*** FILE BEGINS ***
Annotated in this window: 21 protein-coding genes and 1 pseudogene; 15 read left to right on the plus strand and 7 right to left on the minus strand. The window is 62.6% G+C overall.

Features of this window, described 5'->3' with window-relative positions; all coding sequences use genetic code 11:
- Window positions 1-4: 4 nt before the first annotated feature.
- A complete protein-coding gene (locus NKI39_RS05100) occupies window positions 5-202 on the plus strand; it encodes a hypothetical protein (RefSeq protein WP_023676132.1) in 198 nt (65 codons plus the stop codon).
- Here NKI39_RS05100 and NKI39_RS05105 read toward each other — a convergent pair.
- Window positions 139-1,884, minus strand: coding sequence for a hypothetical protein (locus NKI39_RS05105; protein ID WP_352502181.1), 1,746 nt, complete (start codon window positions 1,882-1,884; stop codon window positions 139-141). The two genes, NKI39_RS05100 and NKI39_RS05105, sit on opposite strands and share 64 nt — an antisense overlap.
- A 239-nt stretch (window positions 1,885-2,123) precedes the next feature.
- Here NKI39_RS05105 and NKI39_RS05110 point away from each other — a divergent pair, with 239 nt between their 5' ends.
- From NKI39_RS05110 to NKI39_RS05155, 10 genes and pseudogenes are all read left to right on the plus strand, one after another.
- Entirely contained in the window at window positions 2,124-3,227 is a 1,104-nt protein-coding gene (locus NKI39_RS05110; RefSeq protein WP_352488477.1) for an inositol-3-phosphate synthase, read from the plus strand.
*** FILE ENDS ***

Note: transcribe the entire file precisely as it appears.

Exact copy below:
Annotated in this window: 21 protein-coding genes and 1 pseudogene; 15 read left to right on the plus strand and 7 right to left on the minus strand. The window is 62.6% G+C overall.

Features of this window, described 5'->3' with window-relative positions; all coding sequences use genetic code 11:
- Window positions 1-4: 4 nt before the first annotated feature.
- A complete protein-coding gene (locus NKI39_RS05100) occupies window positions 5-202 on the plus strand; it encodes a hypothetical protein (RefSeq protein WP_023676132.1) in 198 nt (65 codons plus the stop codon).
- Here NKI39_RS05100 and NKI39_RS05105 read toward each other — a convergent pair.
- Window positions 139-1,884, minus strand: coding sequence for a hypothetical protein (locus NKI39_RS05105; protein ID WP_352502181.1), 1,746 nt, complete (start codon window positions 1,882-1,884; stop codon window positions 139-141). The two genes, NKI39_RS05100 and NKI39_RS05105, sit on opposite strands and share 64 nt — an antisense overlap.
- A 239-nt stretch (window positions 1,885-2,123) precedes the next feature.
- Here NKI39_RS05105 and NKI39_RS05110 point away from each other — a divergent pair, with 239 nt between their 5' ends.
- From NKI39_RS05110 to NKI39_RS05155, 10 genes and pseudogenes are all read left to right on the plus strand, one after another.
- Entirely contained in the window at window positions 2,124-3,227 is a 1,104-nt protein-coding gene (locus NKI39_RS05110; RefSeq protein WP_352488477.1) for an inositol-3-phosphate synthase, read from the plus strand.